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Identifying new processes IDs

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Mike Rightmire
Frequent Advisor

Identifying new processes IDs

I have a software package which startsa jre to run. However I have a number fo other packages that also start a jre when they are running. I need a solid method of identifying which jre is started by which process and the PID of that jre.

I had thought about simply doing a search for the pid pf the jre (using ps) as soon as I started the process, however (in theory if not practice) this could allow for the PID of another jre started at the exact same time to be reported.

I remember there being a command which reports back the process ID of a new process as soon as it is started from a script, however I cannot remember what that command is.

If anyone out there knows the command, or a better way to do this, I would be grateful!'

"If we treated each person we met as if they were carrying an unspeakable burden, we might almost treat each other as we should." Dale Carnegie
Santosh Nair_1
Honored Contributor

Re: Identifying new processes IDs

I believe you're looking for the environment variable $!. This returns the PID of the last background command.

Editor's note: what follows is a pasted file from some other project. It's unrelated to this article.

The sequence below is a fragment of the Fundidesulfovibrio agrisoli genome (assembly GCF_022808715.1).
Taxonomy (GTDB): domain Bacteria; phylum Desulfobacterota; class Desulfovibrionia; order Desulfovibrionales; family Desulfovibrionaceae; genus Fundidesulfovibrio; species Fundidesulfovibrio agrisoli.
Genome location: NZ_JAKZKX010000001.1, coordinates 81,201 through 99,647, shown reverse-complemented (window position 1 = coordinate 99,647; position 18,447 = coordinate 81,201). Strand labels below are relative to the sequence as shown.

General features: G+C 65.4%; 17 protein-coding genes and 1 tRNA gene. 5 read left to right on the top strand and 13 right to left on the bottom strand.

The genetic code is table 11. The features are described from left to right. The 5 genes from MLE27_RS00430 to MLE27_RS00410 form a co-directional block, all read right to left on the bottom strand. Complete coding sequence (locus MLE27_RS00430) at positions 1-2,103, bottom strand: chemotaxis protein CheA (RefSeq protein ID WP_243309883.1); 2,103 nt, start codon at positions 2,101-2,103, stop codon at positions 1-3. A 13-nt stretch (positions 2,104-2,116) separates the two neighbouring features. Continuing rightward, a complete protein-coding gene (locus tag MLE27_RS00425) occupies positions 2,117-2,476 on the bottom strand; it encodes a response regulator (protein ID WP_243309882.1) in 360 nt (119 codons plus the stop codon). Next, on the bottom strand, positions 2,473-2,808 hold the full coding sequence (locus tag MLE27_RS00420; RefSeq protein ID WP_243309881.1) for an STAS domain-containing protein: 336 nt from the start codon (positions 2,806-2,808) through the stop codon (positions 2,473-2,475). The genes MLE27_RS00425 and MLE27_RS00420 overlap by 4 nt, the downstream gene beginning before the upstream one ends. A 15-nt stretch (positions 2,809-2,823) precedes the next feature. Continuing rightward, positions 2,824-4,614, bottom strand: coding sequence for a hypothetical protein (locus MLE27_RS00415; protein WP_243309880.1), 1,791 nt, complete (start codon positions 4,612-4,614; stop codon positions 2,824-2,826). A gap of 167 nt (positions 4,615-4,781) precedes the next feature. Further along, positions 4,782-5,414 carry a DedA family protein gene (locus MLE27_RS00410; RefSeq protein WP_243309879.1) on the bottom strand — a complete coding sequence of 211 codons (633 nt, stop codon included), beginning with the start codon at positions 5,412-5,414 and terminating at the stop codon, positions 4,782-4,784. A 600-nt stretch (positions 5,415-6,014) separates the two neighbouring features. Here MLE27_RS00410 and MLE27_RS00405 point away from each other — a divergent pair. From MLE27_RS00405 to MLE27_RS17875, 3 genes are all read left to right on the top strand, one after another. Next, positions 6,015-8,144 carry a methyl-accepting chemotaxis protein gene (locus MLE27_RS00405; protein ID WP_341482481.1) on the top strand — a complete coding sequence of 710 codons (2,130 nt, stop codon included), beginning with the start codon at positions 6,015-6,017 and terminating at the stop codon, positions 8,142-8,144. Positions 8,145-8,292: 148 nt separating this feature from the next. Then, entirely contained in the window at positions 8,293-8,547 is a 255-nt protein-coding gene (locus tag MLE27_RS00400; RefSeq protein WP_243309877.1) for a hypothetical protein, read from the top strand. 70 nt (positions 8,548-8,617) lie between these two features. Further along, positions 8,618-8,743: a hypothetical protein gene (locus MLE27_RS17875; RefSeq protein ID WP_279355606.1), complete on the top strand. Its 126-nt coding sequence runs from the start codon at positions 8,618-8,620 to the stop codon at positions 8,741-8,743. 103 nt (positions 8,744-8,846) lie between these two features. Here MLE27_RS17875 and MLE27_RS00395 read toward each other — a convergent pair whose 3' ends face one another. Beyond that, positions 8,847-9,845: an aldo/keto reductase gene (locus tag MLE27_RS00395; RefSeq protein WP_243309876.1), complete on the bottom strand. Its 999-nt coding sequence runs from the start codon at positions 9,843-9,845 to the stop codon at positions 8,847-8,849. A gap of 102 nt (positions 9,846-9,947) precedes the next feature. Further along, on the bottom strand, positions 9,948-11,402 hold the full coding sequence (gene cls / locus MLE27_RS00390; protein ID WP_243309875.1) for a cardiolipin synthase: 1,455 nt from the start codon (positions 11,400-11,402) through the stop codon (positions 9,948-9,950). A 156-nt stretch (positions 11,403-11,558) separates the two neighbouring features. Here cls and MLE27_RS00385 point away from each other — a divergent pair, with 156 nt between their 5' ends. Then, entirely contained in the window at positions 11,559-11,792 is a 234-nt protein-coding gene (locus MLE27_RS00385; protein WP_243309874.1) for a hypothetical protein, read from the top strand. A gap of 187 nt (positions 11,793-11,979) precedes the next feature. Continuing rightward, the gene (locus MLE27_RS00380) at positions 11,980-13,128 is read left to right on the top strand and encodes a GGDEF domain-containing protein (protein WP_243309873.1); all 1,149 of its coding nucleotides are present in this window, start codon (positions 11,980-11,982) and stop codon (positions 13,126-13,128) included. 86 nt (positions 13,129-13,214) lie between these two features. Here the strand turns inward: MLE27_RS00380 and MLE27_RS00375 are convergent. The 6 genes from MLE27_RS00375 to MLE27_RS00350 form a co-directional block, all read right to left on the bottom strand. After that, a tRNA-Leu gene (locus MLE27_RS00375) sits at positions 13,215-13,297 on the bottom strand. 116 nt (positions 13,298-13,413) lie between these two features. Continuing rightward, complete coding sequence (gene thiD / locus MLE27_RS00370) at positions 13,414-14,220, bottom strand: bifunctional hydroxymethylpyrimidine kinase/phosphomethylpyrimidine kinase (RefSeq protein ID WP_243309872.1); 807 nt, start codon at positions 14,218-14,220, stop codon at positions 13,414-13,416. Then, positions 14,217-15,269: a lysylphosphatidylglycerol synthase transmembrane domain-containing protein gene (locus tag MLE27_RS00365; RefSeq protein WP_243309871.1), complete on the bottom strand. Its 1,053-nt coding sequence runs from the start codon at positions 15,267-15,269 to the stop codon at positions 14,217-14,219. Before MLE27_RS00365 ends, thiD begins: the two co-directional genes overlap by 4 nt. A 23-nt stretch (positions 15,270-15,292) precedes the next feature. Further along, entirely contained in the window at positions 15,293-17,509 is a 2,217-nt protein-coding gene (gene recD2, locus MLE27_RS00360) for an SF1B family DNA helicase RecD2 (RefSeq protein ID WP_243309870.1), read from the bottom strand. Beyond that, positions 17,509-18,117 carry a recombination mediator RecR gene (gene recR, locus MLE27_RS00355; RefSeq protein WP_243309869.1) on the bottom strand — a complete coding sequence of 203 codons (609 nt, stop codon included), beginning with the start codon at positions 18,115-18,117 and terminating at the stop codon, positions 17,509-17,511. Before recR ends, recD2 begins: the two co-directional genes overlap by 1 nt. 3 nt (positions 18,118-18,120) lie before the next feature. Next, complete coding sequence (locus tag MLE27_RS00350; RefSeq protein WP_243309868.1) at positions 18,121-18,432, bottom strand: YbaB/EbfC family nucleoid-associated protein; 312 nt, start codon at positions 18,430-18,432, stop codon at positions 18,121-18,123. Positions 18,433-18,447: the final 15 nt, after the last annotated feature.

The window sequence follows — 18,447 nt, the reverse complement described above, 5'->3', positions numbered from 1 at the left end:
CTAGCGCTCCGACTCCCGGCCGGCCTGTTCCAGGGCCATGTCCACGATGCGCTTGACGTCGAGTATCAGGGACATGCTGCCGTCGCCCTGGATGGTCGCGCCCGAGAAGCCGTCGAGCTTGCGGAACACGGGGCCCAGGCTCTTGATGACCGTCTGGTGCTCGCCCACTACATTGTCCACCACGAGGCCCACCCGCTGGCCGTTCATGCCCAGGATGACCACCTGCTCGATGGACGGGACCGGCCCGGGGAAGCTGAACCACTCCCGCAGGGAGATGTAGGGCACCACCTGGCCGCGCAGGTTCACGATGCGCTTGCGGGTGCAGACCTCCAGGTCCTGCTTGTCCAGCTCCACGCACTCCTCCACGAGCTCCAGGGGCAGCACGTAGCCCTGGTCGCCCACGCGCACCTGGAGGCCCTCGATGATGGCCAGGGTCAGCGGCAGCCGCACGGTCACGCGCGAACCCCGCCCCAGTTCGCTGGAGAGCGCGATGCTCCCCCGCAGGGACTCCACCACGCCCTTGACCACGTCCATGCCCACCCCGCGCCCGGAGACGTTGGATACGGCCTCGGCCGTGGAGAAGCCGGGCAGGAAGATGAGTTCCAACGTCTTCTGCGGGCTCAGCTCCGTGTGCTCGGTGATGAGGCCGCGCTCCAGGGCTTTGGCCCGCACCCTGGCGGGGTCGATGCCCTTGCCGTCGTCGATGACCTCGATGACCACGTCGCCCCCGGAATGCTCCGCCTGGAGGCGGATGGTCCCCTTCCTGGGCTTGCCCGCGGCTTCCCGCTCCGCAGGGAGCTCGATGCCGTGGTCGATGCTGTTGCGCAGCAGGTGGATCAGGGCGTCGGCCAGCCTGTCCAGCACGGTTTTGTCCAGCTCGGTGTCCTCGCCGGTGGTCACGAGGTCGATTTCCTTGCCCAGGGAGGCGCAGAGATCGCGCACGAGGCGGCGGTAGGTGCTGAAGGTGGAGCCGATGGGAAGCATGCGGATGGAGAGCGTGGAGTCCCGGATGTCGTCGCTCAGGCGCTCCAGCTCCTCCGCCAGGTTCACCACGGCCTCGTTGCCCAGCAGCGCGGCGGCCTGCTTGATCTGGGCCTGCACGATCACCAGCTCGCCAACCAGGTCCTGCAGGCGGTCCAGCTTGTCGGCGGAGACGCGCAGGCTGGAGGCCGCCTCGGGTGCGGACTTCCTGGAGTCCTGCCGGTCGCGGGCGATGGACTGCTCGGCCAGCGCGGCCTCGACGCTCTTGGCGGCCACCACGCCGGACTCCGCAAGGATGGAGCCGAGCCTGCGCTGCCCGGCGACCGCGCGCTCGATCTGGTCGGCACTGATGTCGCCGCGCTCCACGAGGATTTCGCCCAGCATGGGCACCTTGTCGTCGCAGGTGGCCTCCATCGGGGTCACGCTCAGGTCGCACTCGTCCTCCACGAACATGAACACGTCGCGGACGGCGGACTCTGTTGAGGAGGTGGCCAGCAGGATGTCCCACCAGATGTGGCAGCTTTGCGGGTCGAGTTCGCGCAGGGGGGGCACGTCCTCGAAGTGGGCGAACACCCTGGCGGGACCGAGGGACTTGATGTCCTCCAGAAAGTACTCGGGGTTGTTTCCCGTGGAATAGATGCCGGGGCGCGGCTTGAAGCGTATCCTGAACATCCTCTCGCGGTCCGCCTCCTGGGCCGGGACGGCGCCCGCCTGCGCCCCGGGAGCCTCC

Life is what's happening while you're busy making other plans
Sachin Patel
Honored Contributor

Re: Identifying new processes IDs

Hi Mike
$! is the pid of last process.

Try this two command on command line for more understandig of what you receiving.
#sleep 10000 &
#echo $!

Is photography a hobby or another way to spend $
Bill Thorsteinson
Honored Contributor

Re: Identifying new processes IDs

As noted $! will allow the starting program to
identify the PID of the java process just started.

I use a couple of techniques to make it easier to
identify which process is which. First, I define
the process or task as the first parameter to the
java process. Then I echo the PID to a pid file

java -D task.$mytask ....
echo $! > $PIDDIR/$

I can then look at the command string to find out which
task owns the VM, or check the pid files to find the
VM if it is still running. You can use the PID file to make
sure you don't run multiple copies of the same task.